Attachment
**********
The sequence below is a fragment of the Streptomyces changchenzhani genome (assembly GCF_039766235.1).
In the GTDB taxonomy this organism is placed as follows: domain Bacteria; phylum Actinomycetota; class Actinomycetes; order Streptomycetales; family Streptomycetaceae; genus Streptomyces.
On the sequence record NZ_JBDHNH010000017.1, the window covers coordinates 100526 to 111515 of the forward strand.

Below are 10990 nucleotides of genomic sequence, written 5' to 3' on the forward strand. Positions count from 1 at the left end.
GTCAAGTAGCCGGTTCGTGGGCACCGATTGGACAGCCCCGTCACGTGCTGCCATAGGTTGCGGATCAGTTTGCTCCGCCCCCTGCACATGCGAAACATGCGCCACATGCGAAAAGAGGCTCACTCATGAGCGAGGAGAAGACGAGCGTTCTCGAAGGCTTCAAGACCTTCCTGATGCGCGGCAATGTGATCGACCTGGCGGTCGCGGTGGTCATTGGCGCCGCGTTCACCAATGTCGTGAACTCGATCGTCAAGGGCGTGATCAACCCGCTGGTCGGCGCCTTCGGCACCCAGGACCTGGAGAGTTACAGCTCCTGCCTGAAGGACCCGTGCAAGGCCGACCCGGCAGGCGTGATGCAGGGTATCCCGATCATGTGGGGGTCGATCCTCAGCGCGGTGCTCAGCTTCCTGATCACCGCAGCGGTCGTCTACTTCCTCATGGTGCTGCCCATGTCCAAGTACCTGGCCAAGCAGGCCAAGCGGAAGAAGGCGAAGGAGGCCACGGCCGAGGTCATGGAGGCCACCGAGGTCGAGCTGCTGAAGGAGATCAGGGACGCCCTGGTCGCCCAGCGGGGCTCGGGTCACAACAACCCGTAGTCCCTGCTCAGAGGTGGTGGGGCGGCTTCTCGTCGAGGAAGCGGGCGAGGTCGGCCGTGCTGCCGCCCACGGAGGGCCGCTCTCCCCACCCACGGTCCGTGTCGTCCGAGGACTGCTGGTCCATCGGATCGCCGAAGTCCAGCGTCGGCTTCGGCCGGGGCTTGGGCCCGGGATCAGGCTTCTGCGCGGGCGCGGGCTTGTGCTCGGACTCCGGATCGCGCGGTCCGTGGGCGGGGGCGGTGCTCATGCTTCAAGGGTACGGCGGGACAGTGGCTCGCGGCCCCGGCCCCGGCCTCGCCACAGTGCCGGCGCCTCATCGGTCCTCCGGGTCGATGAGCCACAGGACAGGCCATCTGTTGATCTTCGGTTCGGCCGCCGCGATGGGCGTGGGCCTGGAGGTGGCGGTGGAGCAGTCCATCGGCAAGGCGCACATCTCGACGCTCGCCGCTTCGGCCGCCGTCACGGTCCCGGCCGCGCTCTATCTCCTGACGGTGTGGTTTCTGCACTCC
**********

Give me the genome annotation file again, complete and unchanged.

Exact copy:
The sequence below is a fragment of the Streptomyces changchenzhani genome (assembly GCF_039766235.1).
In the GTDB taxonomy this organism is placed as follows: domain Bacteria; phylum Actinomycetota; class Actinomycetes; order Streptomycetales; family Streptomycetaceae; genus Streptomyces.
On the sequence record NZ_JBDHNH010000017.1, the window covers coordinates 100526 to 111515 of the forward strand.

Below are 10990 nucleotides of genomic sequence, written 5' to 3' on the forward strand. Positions count from 1 at the left end.
GTCAAGTAGCCGGTTCGTGGGCACCGATTGGACAGCCCCGTCACGTGCTGCCATAGGTTGCGGATCAGTTTGCTCCGCCCCCTGCACATGCGAAACATGCGCCACATGCGAAAAGAGGCTCACTCATGAGCGAGGAGAAGACGAGCGTTCTCGAAGGCTTCAAGACCTTCCTGATGCGCGGCAATGTGATCGACCTGGCGGTCGCGGTGGTCATTGGCGCCGCGTTCACCAATGTCGTGAACTCGATCGTCAAGGGCGTGATCAACCCGCTGGTCGGCGCCTTCGGCACCCAGGACCTGGAGAGTTACAGCTCCTGCCTGAAGGACCCGTGCAAGGCCGACCCGGCAGGCGTGATGCAGGGTATCCCGATCATGTGGGGGTCGATCCTCAGCGCGGTGCTCAGCTTCCTGATCACCGCAGCGGTCGTCTACTTCCTCATGGTGCTGCCCATGTCCAAGTACCTGGCCAAGCAGGCCAAGCGGAAGAAGGCGAAGGAGGCCACGGCCGAGGTCATGGAGGCCACCGAGGTCGAGCTGCTGAAGGAGATCAGGGACGCCCTGGTCGCCCAGCGGGGCTCGGGTCACAACAACCCGTAGTCCCTGCTCAGAGGTGGTGGGGCGGCTTCTCGTCGAGGAAGCGGGCGAGGTCGGCCGTGCTGCCGCCCACGGAGGGCCGCTCTCCCCACCCACGGTCCGTGTCGTCCGAGGACTGCTGGTCCATCGGATCGCCGAAGTCCAGCGTCGGCTTCGGCCGGGGCTTGGGCCCGGGATCAGGCTTCTGCGCGGGCGCGGGCTTGTGCTCGGACTCCGGATCGCGCGGTCCGTGGGCGGGGGCGGTGCTCATGCTTCAAGGGTACGGCGGGACAGTGGCTCGCGGCCCCGGCCCCGGCCTCGCCACAGTGCCGGCGCCTCATCGGTCCTCCGGGTCGATGAGCCACAGGACAGGCCATCTGTTGATCTTCGGTTCGGCCGCCGCGATGGGCGTGGGCCTGGAGGTGGCGGTGGAGCAGTCCATCGGCAAGGCGCACATCTCGACGCTCGCCGCTTCGGCCGCCGTCACGGTCCCGGCCGCGCTCTATCTCCTGACGGTGTGGTTTCTGCACTCC